Matt Storm: Act of Looking
Photographer Matt Storm reveals the intentions for his project, Act of Looking, in his statement, “I’m transgender. I rarely see bodies like mine, represented in photography and art. Sometimes, I see images of transgender people, made by non-transgender artists, for non-transgender audiences, and they feel disappointingly flat.” I am a big believer that the most empowering action we can do to create understanding and empathy is to simply see each other. This humanizing act can be revelatory. And in the case of a transgender person, the act of looking is a two way experience, as the subject allows the world to see them anew, while they consider their own changing reflection.
Matt is a recipient of the 2020 Arts and Humanities Fellowship fromthe city of the District of Columbia. He currently has work in the exhibition, My Queer Valentine, at the Torpedo Factory Art Center, curated by Andy Johnson, Alexandria, VA. January 25 – March 8, 2020. Opening reception & party Friday, February 14, 7-10 pm, wheelchair accessible. Matt will be giving an Artist talk, Photography Stories with curator Liz Faust, at Full Circle Photo in Baltimore, MD, Wednesday, February 12, 2020. Not wheelchair accessible. He is also serving as a career mentor for undergraduate photography students at the 2020 Society for Photographic Education national conference, March 5-8, Houston, TX. (Interested parties can sign up for career mentoring on-site at the conference).
Matt Storm is a photo-based artist in Washington, D.C. His work engages with the theme of identity and the question “who are we, and how do we know?” He approaches this through portraiture, and his imagery includes transgender and queer issues, family, and community. Storm is a 2020 recipient of the Arts & Humanities Fellowship (AHFP) from the Washington, D.C. Commision on the Arts & Humanities. Storm serves on the leadership team of the LGBTQ Caucus of the Society for Photographic Education, and he is one of the inaugural artists at STABLE Arts in D.C. Highly involved in Washington D.C.’s transgender community, Storm recently curated a large, extended show of work from artists in the community. Storm has shown work at The Corcoran School of Art at George Washington University, Dartmouth College, Milwaukee Institute of Art and Design, Somerville Media Center, Greater Reston Arts Center, and Filter Photo, among other venues. Storm graduated Dartmouth College cum laude with a BA in Studio Art, and with the Perspectives on Design Award. Storm has worked in Dartmouth College’s art department, the Fine Arts Work Center in Provincetown, Massachusetts, and the Marpha Foundation in Nepal.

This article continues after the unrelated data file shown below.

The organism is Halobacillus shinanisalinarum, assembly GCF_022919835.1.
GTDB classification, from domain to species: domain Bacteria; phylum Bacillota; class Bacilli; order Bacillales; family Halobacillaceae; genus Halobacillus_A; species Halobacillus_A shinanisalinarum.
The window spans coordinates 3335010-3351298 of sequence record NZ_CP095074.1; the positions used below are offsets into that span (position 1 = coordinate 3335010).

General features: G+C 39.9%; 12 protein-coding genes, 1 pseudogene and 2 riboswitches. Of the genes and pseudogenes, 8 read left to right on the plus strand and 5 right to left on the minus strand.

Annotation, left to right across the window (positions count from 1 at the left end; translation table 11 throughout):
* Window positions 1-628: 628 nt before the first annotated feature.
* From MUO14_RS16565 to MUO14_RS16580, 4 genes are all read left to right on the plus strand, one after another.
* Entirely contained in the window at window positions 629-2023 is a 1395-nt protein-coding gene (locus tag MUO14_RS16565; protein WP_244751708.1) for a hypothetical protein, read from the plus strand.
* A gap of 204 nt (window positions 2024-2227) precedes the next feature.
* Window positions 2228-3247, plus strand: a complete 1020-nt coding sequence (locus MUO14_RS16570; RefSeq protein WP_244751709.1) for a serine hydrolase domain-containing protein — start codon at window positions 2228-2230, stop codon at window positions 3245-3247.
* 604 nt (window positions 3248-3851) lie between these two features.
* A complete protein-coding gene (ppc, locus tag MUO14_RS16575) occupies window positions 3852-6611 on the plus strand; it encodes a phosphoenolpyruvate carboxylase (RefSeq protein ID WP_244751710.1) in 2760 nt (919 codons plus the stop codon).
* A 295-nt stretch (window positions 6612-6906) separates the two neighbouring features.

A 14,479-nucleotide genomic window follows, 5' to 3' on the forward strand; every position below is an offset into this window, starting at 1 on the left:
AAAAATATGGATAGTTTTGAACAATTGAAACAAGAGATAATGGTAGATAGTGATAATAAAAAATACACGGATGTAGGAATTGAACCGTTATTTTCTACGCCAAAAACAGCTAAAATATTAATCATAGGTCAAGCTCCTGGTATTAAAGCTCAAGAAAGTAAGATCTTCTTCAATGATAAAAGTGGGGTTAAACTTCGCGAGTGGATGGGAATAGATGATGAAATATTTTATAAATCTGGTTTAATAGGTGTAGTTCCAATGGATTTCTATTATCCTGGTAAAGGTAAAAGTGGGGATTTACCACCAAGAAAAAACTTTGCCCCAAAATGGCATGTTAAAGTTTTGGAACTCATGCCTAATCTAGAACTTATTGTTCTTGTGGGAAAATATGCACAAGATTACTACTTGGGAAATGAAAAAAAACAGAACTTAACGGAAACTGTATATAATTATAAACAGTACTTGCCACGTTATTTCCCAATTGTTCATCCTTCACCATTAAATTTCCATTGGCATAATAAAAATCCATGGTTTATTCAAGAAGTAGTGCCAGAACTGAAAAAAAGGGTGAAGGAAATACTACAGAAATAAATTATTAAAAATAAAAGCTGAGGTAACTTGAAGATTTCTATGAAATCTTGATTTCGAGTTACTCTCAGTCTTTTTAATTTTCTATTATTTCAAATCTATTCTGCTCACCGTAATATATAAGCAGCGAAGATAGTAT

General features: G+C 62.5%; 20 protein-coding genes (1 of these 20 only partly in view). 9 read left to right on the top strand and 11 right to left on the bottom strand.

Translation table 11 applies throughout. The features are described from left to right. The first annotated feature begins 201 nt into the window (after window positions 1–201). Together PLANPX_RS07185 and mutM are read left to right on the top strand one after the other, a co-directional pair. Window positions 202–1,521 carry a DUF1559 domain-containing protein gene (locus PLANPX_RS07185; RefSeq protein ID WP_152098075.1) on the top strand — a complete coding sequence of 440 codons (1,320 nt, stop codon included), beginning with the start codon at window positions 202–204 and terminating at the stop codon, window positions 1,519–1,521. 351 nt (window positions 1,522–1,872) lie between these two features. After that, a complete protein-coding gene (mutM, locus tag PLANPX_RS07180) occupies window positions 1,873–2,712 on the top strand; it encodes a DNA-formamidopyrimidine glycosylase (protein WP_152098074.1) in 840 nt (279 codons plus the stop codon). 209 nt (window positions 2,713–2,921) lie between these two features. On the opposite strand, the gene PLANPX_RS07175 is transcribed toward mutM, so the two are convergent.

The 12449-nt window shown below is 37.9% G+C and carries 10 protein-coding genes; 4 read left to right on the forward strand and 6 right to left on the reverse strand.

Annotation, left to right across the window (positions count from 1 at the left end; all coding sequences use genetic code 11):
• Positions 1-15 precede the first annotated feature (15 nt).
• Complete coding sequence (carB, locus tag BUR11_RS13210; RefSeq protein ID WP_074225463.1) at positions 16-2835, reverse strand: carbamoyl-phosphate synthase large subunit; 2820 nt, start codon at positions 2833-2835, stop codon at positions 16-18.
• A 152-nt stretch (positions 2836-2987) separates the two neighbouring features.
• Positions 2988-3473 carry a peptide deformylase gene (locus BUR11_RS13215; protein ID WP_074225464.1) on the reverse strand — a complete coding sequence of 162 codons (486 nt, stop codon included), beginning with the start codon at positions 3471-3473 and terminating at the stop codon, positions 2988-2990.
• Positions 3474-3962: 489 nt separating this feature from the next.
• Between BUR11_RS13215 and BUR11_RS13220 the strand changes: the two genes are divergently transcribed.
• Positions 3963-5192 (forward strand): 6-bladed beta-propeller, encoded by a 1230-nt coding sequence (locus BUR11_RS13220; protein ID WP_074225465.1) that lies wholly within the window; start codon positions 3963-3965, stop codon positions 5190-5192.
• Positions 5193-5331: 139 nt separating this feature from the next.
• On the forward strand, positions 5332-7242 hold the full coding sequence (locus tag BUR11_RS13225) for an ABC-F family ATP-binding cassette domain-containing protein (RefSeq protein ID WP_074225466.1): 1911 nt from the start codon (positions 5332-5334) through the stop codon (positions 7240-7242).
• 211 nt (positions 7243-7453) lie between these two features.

Act of Looking
These images are self-portraits from my “Act of Looking” series.
I’m transgender. I rarely see bodies like mine, represented in photography and art. Sometimes, I see images of transgender people, made by non-transgender artists, for non-transgender audiences, and they feel disappointingly flat.
My body is incongruous with how we are taught to see bodies. Really, all of our bodies are. We are all more complex than we should hope to overcome.
I began this series in 2017, in order to create an expanded lexicon of ways to see a body, inclusive of ways to see mine. I return to the same studio in Provincetown, Massachusetts each year to take the initial images.
I use a tripod, a ten-second timer, and natural light. Some poses are especially physical – this is about being a self with a body, and the physical manifestation of my body is a significant part of my lived experience. Other poses reference ways that US americans learn to see bodies, including classical sculpture, renaissance painting, sports, and advertising.
These images first existed as framed photographs, participating in the traditions of portraiture, documentation, and nudes. As I began showing these more widely, I realized that some needed to be bodies themselves, in the same room as the viewer and more complex to consume, and I began creating human-scale fabric installations. By existing in real space, rather than as something to be observed in a frame, these installations embody the divergence between a
theoretical identity, and the complex lived experience of a person in a body.
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